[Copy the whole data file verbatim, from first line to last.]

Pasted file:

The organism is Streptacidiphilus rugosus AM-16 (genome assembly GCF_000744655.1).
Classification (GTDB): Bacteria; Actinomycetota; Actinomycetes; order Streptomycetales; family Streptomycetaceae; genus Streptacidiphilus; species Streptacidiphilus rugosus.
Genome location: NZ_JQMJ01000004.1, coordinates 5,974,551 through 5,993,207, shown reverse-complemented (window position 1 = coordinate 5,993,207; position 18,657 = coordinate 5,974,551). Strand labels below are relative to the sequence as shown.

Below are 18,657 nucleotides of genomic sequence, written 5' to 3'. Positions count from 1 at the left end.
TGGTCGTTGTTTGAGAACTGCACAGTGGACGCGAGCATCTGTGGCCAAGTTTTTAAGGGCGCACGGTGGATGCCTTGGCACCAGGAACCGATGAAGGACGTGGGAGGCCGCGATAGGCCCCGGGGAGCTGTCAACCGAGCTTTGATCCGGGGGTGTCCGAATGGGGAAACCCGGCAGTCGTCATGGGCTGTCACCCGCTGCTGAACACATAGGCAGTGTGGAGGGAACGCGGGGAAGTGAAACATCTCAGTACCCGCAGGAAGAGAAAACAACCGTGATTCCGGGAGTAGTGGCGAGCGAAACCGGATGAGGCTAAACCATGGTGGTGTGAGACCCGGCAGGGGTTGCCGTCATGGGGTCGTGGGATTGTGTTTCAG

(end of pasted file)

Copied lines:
The organism is Streptacidiphilus rugosus AM-16 (genome assembly GCF_000744655.1).
Classification (GTDB): Bacteria; Actinomycetota; Actinomycetes; order Streptomycetales; family Streptomycetaceae; genus Streptacidiphilus; species Streptacidiphilus rugosus.
Genome location: NZ_JQMJ01000004.1, coordinates 5,974,551 through 5,993,207, shown reverse-complemented (window position 1 = coordinate 5,993,207; position 18,657 = coordinate 5,974,551). Strand labels below are relative to the sequence as shown.

Below are 18,657 nucleotides of genomic sequence, written 5' to 3'. Positions count from 1 at the left end.
TGGTCGTTGTTTGAGAACTGCACAGTGGACGCGAGCATCTGTGGCCAAGTTTTTAAGGGCGCACGGTGGATGCCTTGGCACCAGGAACCGATGAAGGACGTGGGAGGCCGCGATAGGCCCCGGGGAGCTGTCAACCGAGCTTTGATCCGGGGGTGTCCGAATGGGGAAACCCGGCAGTCGTCATGGGCTGTCACCCGCTGCTGAACACATAGGCAGTGTGGAGGGAACGCGGGGAAGTGAAACATCTCAGTACCCGCAGGAAGAGAAAACAACCGTGATTCCGGGAGTAGTGGCGAGCGAAACCGGATGAGGCTAAACCATGGTGGTGTGAGACCCGGCAGGGGTTGCCGTCATGGGGTCGTGGGATTGTGTTTCAG